**BIOGRAPHY**: Dau Son Hoang is currently a lecturer in Computer Science and Information Technology at RMIT University, Australia. He got his Bachelor’s degree in Applied Mathematics & Informatics from Vietnam National University, Hanoi, in 2006, and his PhD’s degree in Mathematics from Nanyang Technological University, Singapore, in 2012. He has been working on Coding Theory and Discrete Mathematics for more than ten years and has published 13 papers in reputable journals in these fields such as IEEE Transactions on Information Theory, IEEE/ACM Transactions on Networking, IEEE Transactions on Selected Areas in Communications, Algorithmica, and SIAM Journal on Discrete Mathematics. He is currently the chief investigator of a 3-year DECRA project on advanced coding techniques for fast failure recovery in distributed storage systems, awarded by the Australian Research Council in 2018.

Date: Friday 7th June

Time: 3:00pm–4:00pm (Talk & Q/A)

Venue: Building 8 Level 9 Room 66 (AGR) RMIT City campus

The seminar will be followed by snacks and drinks

All students, staff and visitors are welcome

**ABSTRACT:** In a two-dimensional square lattice a self-avoiding walk (SAW) is a path beginning at the origin which does not pass through the same lattice point twice. Specifically an *n* length SAW is a finite sequence of distinct lattice points (*x _{0}, y_{0}*)=(

**BIOGRAPHY**: Michael Nyblom completed his doctoral studies in at RMIT in 1999. Michael enjoys teaching engineering mathematics and researching number theory.

Date: Friday 17th May

Time: 3:00pm–4:00pm (Talk & Q/A)

Venue: Building 8 Level 9 Room 66 (AGR) RMIT City campus

The seminar will be followed by snacks and drinks

All students, staff and visitors are welcome

**ABSTRACT:** Coding Theory is the study of error correcting codes which are used to detect and correct errors in data when it is transmitted over a noisy channel and it has been developed as a mathematical topic by using sophisticated mathematical techniques from linear algebra, number theory, design theory etc. The aspect of this subject using algebraic techniques came to be known as **algebraic coding theory.**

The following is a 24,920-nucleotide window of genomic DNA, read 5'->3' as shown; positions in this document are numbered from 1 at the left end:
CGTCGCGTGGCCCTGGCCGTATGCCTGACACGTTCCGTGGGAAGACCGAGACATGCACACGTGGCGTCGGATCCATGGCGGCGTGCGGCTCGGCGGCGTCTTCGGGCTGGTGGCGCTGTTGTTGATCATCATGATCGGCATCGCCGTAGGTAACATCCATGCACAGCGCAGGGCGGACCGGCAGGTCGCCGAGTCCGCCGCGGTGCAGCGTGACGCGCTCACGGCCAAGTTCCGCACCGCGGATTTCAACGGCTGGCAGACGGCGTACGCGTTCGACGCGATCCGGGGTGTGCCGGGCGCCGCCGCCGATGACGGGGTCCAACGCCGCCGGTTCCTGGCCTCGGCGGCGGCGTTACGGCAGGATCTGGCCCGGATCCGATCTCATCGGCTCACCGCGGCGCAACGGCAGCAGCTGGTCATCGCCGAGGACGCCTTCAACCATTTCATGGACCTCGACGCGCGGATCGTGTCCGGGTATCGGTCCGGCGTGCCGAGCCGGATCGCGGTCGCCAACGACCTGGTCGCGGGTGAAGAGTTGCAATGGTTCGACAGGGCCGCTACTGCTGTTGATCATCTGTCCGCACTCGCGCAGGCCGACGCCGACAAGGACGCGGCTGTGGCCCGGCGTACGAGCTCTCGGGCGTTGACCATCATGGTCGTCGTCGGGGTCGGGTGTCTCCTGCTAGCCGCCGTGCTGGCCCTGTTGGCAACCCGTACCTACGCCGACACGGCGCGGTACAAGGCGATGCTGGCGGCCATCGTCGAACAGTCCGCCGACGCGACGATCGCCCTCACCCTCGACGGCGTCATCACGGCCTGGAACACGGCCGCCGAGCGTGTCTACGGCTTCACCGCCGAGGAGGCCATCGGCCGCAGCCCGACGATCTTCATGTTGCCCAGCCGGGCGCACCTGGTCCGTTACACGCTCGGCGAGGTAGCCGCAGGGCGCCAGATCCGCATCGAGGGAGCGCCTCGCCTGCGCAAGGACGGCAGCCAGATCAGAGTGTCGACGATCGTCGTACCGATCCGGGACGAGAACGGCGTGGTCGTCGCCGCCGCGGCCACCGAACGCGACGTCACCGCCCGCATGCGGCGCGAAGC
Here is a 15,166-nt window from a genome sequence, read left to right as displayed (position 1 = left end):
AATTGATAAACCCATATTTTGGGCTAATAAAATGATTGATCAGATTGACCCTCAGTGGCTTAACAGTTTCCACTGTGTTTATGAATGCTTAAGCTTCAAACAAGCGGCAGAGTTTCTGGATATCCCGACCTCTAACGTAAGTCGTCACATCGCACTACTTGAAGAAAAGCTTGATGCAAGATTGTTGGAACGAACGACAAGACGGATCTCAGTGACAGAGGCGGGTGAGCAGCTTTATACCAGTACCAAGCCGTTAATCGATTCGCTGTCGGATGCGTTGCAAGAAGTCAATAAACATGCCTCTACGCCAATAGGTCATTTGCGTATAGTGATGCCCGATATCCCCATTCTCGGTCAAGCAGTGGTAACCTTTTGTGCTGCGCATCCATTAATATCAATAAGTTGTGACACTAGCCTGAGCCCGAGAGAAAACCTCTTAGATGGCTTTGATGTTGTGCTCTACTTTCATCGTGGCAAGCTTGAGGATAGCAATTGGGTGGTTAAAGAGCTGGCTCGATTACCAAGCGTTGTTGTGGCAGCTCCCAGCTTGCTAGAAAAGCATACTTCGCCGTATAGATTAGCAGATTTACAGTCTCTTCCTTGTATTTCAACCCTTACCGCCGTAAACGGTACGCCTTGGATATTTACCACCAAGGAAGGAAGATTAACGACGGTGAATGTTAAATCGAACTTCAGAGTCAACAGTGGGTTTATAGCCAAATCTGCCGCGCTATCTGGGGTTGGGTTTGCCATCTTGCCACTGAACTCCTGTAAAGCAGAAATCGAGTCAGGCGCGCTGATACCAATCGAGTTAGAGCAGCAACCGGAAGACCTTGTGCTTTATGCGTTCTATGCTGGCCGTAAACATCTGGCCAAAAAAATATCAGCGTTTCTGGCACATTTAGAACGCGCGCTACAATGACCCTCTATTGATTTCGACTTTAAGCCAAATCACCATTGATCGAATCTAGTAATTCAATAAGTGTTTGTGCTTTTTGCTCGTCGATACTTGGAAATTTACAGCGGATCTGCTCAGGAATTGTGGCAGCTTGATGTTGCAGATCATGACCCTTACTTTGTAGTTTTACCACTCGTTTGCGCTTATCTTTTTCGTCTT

In my research work, I studied mainly Cyclic codes over finite fields. My research work is intended to study the computations of idempotent generators of some minimal cyclic codes, called primitive idempotents. Then, these primitive idempotents are used to obtain the idempotent generators of Duadic codes over finite fields.

In this seminar, I will discuss the research work presented in my PhD thesis and also outline how those ideas can be extended to get more similar results.

**BIOGRAPHY**: Rekha Mathur has finished her PhD in Algebraic Coding Theory from DCR University of Science and Technology, Murthal (Haryana), India in March, 2019. Her research work mainly focuses on obtaining idempotent generators of cyclic and Duadic codes. Presently, she is doing casual job as a tutor in Department of mathematics, RMIT.

Date: Friday 3rd April

Time: 3:00pm–4:00pm (Talk & Q/A)

Venue: Building 8 Level 9 Room 66 (AGR) RMIT City campus

The seminar will be followed by snacks and drinks

All students, staff and visitors are welcome

**ABSTRACT:** In this talk I will present a review of advanced persistent threat activity in the first quarter of 2019. I will chart the latest campaigns, tools and techniques deployed by established and emerging threat actors, including a major supply chain compromise, newly discovered cyberespionage operations and the relentless persistence of financially motivated attacks.

**BIOGRAPHY**: Noushin Shabab is a senior security researcher from the Global Research & Analysis Team (GreAT) at Kaspersky Lab. She is specialised in reverse engineering and her research focuses on advanced cyber criminal activities and targeted attacks in Asia Pacific.

Noushin is an active speaker in the industry events and conferences worldwide. Her keynotes include INTERPOL World, Ruxcon, BSides Wellington 2017, AusCERT, Security Analysis Summit(SAS) and WICME (Women in Cyber Mentoring) organized by the department of Prime Minister and Cabinet.

She is also a member of the Australian Women in Security Network (AWSN) which aims to support and inspire women in the Australian security industry. She was the first mentor to provide technical workshops and mentorship for the AWSN female cadets program which aims to bridge the skill gap between universities and industry of security.